Cattle producers face a great deal of risk, not only in production but also in pricing. The last couple of months have served as a reminder of the need for price risk management in a cattle marketing plan. Price risk management, although related to marketing, has a different goal. Managing price risk is not the same as getting the highest market price. 
 
There are several reasons why a producer would be interested in taking steps to reduce price risk and uncertainty. These reasons are influenced by the enterprise combination, cash flow needs and financial situation, as well as one’s personality and attitude toward risk.
 
The first is to reduce the variability of income over time. This allows more accurate planning for items such as debt payment, family living expenses and operation growth.
 
Second, there may be a need to ensure some minimum income level to meet family living expenses and other fixed expenses.
 
A third reason for minimizing price risk is to enhance the survival of the operation. Making a business judgment on how much loss a business can withstand is key to putting a price risk management plan in place.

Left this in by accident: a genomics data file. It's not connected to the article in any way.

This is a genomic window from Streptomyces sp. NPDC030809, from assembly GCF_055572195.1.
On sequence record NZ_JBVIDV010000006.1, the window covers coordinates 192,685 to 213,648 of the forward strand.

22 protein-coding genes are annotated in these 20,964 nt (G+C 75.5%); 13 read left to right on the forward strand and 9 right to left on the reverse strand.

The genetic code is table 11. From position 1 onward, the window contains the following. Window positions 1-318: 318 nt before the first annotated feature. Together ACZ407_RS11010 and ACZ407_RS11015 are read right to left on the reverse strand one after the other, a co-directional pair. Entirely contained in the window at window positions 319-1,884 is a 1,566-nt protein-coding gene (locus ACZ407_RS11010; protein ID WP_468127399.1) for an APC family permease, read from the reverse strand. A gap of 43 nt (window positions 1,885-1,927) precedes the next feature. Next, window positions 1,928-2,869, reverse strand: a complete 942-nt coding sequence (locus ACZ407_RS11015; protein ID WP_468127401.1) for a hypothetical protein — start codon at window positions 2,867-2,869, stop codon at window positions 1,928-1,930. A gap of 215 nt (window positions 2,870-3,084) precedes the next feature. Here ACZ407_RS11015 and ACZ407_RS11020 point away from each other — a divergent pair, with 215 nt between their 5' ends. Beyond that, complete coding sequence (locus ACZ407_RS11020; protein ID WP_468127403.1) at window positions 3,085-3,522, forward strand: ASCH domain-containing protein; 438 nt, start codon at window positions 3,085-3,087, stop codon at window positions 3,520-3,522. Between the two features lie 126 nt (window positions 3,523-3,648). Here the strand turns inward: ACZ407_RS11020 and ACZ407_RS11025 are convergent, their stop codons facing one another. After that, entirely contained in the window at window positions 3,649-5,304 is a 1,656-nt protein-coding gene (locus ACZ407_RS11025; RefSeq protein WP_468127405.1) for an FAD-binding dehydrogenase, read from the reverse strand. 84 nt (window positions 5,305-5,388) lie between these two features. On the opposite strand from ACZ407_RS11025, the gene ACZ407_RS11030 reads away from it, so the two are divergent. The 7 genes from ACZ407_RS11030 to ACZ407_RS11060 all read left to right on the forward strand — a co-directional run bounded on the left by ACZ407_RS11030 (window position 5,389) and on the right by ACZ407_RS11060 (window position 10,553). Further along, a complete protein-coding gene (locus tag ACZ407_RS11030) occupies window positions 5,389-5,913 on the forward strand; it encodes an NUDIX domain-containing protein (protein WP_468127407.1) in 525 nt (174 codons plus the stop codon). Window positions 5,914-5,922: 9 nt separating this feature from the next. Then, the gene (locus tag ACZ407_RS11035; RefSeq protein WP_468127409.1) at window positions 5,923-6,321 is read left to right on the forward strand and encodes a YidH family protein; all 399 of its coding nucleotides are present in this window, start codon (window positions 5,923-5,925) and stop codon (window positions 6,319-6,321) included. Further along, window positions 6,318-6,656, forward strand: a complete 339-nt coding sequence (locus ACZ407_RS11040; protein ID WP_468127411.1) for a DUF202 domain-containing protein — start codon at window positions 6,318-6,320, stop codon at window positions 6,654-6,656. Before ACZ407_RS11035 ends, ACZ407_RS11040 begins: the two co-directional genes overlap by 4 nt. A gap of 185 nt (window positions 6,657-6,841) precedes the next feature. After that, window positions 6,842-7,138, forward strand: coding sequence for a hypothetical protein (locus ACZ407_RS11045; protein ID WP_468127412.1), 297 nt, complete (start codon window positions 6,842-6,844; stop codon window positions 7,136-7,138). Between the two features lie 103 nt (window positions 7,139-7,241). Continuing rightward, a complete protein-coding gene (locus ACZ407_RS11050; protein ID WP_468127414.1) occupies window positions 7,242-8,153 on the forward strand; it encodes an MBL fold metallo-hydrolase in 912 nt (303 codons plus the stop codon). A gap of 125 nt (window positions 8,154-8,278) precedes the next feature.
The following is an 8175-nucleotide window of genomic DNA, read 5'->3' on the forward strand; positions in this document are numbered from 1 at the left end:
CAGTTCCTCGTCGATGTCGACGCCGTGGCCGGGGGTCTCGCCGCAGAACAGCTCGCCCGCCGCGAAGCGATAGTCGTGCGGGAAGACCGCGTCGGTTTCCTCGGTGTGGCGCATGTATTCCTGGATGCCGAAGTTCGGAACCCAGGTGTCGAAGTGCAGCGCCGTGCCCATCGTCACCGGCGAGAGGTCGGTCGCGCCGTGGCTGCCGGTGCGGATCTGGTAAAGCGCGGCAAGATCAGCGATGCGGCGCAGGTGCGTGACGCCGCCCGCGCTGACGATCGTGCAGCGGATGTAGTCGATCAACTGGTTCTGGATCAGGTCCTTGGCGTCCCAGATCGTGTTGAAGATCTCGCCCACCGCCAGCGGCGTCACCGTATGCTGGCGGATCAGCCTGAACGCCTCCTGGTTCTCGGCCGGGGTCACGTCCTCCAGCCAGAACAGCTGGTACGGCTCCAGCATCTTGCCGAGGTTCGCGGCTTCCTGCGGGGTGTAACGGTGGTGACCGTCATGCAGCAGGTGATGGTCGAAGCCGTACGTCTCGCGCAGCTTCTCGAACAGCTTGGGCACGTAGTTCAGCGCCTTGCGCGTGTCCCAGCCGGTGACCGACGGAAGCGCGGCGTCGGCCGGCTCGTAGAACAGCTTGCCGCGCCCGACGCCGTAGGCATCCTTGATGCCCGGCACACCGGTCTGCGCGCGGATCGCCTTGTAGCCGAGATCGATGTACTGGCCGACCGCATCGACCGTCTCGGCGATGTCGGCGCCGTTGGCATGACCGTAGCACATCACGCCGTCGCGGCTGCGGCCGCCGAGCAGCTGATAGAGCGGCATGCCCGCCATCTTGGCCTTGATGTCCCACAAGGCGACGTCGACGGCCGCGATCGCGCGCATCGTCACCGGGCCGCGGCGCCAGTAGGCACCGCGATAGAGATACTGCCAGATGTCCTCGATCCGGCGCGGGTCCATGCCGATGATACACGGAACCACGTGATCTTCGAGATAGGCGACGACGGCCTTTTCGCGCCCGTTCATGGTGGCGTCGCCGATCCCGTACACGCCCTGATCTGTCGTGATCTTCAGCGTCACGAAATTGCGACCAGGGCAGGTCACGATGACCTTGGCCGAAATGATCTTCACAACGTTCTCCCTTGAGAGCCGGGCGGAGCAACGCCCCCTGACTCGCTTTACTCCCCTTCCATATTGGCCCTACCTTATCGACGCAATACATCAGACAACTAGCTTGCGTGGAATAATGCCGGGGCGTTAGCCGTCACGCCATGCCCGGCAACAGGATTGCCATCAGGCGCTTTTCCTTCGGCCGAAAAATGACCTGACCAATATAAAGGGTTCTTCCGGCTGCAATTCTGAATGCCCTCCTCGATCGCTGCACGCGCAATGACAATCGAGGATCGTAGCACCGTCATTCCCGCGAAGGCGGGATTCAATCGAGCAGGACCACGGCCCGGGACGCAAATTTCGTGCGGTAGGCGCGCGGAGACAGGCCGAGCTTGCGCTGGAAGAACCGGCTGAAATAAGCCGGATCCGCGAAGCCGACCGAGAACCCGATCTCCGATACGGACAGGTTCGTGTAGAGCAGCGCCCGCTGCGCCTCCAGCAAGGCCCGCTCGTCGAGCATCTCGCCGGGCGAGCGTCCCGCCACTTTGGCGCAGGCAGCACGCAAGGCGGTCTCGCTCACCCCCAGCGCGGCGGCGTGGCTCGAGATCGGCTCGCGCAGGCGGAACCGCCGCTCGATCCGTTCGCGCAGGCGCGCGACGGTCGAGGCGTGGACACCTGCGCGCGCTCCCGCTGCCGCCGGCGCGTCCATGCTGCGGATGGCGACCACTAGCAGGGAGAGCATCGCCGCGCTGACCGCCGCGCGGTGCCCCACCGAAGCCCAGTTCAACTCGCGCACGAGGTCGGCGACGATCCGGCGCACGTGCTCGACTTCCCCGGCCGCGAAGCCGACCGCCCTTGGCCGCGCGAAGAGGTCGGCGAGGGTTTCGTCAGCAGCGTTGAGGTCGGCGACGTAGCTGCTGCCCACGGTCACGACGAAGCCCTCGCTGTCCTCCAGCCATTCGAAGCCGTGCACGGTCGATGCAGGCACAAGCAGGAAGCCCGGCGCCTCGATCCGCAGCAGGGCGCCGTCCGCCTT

One way to establish price risk management objectives is to start with the cost of production and the amount of risk the operation can withstand. With this knowledge, producers can use the futures markets more effectively by finding hedging strategies to lock in a price above (or close to) the cost of production.
 
Alternatively, the options markets or Livestock Risk Protection (LRP) or Livestock Gross Margin (LGM) allow for the benefit from rising (falling) prices because prices are not locked in if the market trends favorably. When comparing price risk management alternatives, producers need to consider all the costs involved with each and what the most optimistic and pessimistic prices may be.
 
A good place to learn more about price risk management is Iowa State University’s Ag Decision Maker website (Livestock – Markets – https://www.extension.iastate.edu/agdm/ldmarkets.html). You also can contact your ISU Extension farm management or beef field specialist.